Intel Names Winners Of Its Science Talent Search | Chemical & Engineering News
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Web Date: March 15, 2007

Intel Names Winners Of Its Science Talent Search

No-frills spectrograph nabs teen first place in annual competition
Department: ACS News
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Science Talent Schikowski, one of 40 finalists, explained her work to Kenneth L. Marshall, a research engineer at the University of Rochester's Laboratory for Laser Energetics. (left)
First Place Masterman talks about her prize-winning research project. (center)
Star Status Vaintrob, who won third place, describes his research while second-place winner Pardon looks on and a New York Times photographer snaps a photo. (right)
Credit: LINDA WANG/C&EN
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Science Talent Schikowski, one of 40 finalists, explained her work to Kenneth L. Marshall, a research engineer at the University of Rochester's Laboratory for Laser Energetics. (left)
First Place Masterman talks about her prize-winning research project. (center)
Star Status Vaintrob, who won third place, describes his research while second-place winner Pardon looks on and a New York Times photographer snaps a photo. (right)
Credit: LINDA WANG/C&EN

Mary Masterman, 17, a senior at Westmore High School in Oklahoma City, on Tuesday won first place in the 66th annual Intel Science Talent Search for her design of an inexpensive spectrograph that identifies the spectral fingerprints of different kinds of molecules. Science Service, the Washington, D.C.-based publisher of the weekly Science News, has administered the talent search since 1942.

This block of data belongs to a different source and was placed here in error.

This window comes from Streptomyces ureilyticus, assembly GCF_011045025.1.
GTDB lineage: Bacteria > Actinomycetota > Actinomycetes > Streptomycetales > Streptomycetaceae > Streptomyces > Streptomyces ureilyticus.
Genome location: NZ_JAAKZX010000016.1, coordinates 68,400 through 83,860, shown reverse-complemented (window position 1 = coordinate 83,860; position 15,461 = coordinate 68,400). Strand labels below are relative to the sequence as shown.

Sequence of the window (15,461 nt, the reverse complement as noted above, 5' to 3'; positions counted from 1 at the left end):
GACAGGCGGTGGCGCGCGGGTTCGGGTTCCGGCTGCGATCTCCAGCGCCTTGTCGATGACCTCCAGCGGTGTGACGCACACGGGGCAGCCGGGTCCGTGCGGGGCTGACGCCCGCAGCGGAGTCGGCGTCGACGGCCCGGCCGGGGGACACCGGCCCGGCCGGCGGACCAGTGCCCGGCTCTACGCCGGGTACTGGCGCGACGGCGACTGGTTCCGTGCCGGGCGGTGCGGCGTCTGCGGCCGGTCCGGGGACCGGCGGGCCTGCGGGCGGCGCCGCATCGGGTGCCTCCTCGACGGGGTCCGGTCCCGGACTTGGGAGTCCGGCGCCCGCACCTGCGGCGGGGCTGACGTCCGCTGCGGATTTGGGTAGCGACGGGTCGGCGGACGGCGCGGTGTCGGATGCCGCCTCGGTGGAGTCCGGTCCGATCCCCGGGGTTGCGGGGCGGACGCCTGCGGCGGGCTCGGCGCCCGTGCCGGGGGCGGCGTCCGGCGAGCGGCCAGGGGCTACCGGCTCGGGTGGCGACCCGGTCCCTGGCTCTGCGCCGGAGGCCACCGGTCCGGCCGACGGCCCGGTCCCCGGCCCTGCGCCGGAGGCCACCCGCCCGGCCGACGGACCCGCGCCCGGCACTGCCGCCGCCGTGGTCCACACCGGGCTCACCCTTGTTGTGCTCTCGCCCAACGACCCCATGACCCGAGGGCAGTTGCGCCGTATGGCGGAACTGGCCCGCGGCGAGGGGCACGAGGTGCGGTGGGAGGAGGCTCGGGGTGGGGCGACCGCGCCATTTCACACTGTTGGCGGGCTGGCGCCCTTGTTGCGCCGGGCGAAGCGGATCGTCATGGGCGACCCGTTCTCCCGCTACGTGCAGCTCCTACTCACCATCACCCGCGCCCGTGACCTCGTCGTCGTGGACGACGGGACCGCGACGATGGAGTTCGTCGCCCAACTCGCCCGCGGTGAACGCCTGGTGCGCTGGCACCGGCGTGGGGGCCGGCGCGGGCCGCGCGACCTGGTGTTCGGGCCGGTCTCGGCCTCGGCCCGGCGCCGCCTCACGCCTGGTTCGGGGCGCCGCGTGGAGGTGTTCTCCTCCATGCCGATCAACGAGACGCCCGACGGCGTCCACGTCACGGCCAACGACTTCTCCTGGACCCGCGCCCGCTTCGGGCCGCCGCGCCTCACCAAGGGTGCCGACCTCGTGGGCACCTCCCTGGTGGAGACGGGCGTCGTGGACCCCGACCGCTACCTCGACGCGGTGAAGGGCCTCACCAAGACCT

Masterman's spectrograph, a type known as a Littrow spectrograph, splits light and uses a digital camera to record the resulting Raman spectra. The instrument cost only $300 to build; typical commercial spectrographs can cost between $20,000 and $100,000.

Masterman received a $100,000 scholarship that she hopes to use toward an education at either MIT or Caltech.

John Pardon of Durham Academy in North Carolina, whose project entailed solving a classical open problem in differential geometry, won second place and received a $75,000 scholarship. Dmitry Vaintrob of South Eugene High School in Oregon, who investigated ways to associate algebraic structures to topological spaces, won third place and received a $50,000 scholarship.

Other chemistry-related projects on display included Erin M. Schikowski's (Hathaway Brown School, Shaker Heights, Ohio) design of a self-assembling metallo-supramolecular complex that might be used to create polymers with useful mechanical, electronic, and luminescent properties; and Daniel S. Katz's (Hebrew Academy of the Five Towns & Rockaway, Cedarhurst, N.Y.) synthesis of folate-coated platinum nanoparticles for potential application in cancer treatment.

Judges selected the winners from 40 finalists, who presented their projects to the public during a poster exhibition at the National Academy of Sciences in Washington, D.C., on March 11–12.

 
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